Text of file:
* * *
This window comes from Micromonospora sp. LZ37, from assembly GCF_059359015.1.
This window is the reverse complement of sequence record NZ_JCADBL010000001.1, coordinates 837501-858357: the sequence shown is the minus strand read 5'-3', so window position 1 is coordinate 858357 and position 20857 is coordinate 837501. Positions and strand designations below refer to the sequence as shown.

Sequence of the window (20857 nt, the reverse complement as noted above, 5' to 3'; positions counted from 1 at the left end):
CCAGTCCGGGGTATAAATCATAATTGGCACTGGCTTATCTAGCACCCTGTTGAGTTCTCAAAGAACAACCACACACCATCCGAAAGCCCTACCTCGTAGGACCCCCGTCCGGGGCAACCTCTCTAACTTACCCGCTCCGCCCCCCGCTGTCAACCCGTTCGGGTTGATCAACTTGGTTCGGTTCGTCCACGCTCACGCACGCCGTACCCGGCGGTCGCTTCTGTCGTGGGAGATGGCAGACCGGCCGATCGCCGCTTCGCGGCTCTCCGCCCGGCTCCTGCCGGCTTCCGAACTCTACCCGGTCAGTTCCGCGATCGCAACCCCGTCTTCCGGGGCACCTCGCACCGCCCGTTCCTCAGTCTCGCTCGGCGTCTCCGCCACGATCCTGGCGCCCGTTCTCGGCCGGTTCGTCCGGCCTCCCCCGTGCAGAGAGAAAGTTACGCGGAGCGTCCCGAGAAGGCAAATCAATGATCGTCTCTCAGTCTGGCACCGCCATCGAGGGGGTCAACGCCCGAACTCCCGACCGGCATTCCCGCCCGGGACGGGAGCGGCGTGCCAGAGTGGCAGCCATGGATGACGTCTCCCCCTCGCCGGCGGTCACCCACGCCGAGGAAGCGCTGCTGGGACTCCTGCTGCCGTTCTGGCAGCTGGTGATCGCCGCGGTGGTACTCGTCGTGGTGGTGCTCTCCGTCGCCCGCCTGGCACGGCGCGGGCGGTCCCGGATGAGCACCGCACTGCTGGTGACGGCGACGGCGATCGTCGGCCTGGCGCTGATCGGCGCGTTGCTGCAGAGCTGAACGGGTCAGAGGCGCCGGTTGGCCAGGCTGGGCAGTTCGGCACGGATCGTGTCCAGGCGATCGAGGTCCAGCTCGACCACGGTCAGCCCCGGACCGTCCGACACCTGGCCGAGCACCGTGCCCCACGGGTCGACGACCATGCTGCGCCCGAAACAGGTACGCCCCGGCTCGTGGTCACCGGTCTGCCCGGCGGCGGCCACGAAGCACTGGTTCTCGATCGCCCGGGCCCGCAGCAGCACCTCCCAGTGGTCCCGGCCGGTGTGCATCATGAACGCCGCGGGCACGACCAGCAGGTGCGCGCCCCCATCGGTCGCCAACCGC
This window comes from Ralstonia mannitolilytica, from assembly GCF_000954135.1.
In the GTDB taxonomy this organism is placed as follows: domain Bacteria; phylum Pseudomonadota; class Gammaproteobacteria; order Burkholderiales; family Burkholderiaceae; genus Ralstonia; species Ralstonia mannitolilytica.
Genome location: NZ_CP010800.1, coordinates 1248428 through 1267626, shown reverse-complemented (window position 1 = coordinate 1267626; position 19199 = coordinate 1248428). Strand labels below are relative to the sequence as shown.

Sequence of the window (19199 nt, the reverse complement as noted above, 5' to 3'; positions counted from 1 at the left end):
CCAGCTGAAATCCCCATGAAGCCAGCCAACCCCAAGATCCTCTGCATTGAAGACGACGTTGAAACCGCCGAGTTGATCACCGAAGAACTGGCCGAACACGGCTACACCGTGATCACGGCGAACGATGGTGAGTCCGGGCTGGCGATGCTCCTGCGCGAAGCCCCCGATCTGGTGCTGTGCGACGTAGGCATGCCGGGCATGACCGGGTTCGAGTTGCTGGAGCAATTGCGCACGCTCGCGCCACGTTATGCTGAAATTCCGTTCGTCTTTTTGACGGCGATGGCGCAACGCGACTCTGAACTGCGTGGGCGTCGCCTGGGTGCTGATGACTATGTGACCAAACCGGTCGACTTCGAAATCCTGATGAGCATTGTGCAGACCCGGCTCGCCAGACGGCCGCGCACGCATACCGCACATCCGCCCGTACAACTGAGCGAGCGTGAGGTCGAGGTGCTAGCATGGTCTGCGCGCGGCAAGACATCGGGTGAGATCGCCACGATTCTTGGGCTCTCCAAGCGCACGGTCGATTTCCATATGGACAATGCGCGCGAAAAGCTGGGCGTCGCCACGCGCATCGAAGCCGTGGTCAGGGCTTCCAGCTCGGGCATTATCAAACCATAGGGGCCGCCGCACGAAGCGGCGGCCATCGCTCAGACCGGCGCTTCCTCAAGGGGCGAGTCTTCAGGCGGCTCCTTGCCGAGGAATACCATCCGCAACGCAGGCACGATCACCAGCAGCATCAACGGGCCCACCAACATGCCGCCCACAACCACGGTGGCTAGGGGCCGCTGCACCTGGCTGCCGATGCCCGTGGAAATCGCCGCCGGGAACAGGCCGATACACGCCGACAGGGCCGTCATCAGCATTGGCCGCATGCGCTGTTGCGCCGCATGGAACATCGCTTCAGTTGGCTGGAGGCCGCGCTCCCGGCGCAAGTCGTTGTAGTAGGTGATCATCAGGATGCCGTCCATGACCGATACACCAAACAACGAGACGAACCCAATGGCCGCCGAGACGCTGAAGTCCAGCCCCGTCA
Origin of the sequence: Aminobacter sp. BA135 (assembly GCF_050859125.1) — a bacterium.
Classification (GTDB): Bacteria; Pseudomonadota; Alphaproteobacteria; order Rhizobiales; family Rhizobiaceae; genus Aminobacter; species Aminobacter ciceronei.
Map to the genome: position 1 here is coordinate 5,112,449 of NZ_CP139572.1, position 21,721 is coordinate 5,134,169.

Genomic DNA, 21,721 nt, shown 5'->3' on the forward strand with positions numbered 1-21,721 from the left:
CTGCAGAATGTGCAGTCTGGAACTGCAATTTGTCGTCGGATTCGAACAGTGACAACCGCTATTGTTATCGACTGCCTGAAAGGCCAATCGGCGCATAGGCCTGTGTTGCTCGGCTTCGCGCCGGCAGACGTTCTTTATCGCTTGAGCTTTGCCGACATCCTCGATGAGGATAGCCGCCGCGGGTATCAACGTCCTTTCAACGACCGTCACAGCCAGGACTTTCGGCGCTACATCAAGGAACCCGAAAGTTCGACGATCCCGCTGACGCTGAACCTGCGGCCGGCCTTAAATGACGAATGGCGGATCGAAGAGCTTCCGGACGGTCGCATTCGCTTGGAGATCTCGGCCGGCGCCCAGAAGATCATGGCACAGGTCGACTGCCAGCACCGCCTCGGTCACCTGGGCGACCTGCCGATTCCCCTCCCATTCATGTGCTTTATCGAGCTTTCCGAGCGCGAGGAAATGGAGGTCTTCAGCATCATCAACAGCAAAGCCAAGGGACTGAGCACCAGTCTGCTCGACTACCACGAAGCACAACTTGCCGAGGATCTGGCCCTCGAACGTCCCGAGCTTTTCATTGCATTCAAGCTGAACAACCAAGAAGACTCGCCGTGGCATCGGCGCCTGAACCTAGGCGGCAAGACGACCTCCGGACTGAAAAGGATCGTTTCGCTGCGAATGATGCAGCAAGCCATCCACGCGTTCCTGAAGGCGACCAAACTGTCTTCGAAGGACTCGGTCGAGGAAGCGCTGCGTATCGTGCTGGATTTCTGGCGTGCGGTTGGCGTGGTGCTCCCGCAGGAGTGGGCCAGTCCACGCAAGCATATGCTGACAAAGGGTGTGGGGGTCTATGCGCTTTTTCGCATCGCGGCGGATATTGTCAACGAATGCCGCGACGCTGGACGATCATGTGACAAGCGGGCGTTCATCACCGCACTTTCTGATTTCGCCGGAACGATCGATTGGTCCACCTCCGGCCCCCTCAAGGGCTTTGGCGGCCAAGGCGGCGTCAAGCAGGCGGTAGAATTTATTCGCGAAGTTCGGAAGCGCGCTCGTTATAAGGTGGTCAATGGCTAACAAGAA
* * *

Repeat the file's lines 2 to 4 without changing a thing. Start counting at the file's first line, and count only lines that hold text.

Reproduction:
This window is the reverse complement of sequence record NZ_JCADBL010000001.1, coordinates 837501-858357: the sequence shown is the minus strand read 5'-3', so window position 1 is coordinate 858357 and position 20857 is coordinate 837501. Positions and strand designations below refer to the sequence as shown.

Sequence of the window (20857 nt, the reverse complement as noted above, 5' to 3'; positions counted from 1 at the left end):
CCAGTCCGGGGTATAAATCATAATTGGCACTGGCTTATCTAGCACCCTGTTGAGTTCTCAAAGAACAACCACACACCATCCGAAAGCCCTACCTCGTAGGACCCCCGTCCGGGGCAACCTCTCTAACTTACCCGCTCCGCCCCCCGCTGTCAACCCGTTCGGGTTGATCAACTTGGTTCGGTTCGTCCACGCTCACGCACGCCGTACCCGGCGGTCGCTTCTGTCGTGGGAGATGGCAGACCGGCCGATCGCCGCTTCGCGGCTCTCCGCCCGGCTCCTGCCGGCTTCCGAACTCTACCCGGTCAGTTCCGCGATCGCAACCCCGTCTTCCGGGGCACCTCGCACCGCCCGTTCCTCAGTCTCGCTCGGCGTCTCCGCCACGATCCTGGCGCCCGTTCTCGGCCGGTTCGTCCGGCCTCCCCCGTGCAGAGAGAAAGTTACGCGGAGCGTCCCGAGAAGGCAAATCAATGATCGTCTCTCAGTCTGGCACCGCCATCGAGGGGGTCAACGCCCGAACTCCCGACCGGCATTCCCGCCCGGGACGGGAGCGGCGTGCCAGAGTGGCAGCCATGGATGACGTCTCCCCCTCGCCGGCGGTCACCCACGCCGAGGAAGCGCTGCTGGGACTCCTGCTGCCGTTCTGGCAGCTGGTGATCGCCGCGGTGGTACTCGTCGTGGTGGTGCTCTCCGTCGCCCGCCTGGCACGGCGCGGGCGGTCCCGGATGAGCACCGCACTGCTGGTGACGGCGACGGCGATCGTCGGCCTGGCGCTGATCGGCGCGTTGCTGCAGAGCTGAACGGGTCAGAGGCGCCGGTTGGCCAGGCTGGGCAGTTCGGCACGGATCGTGTCCAGGCGATCGAGGTCCAGCTCGACCACGGTCAGCCCCGGACCGTCCGACACCTGGCCGAGCACCGTGCCCCACGGGTCGACGACCATGCTGCGCCCGAAACAGGTACGCCCCGGCTCGTGGTCACCGGTCTGCCCGGCGGCGGCCACGAAGCACTGGTTCTCGATCGCCCGGGCCCGCAGCAGCACCTCCCAGTGGTCCCGGCCGGTGTGCATCATGAACGCCGCGGGCACGACCAGCAGGTGCGCGCCCCCATCGGTCGCCAACCGC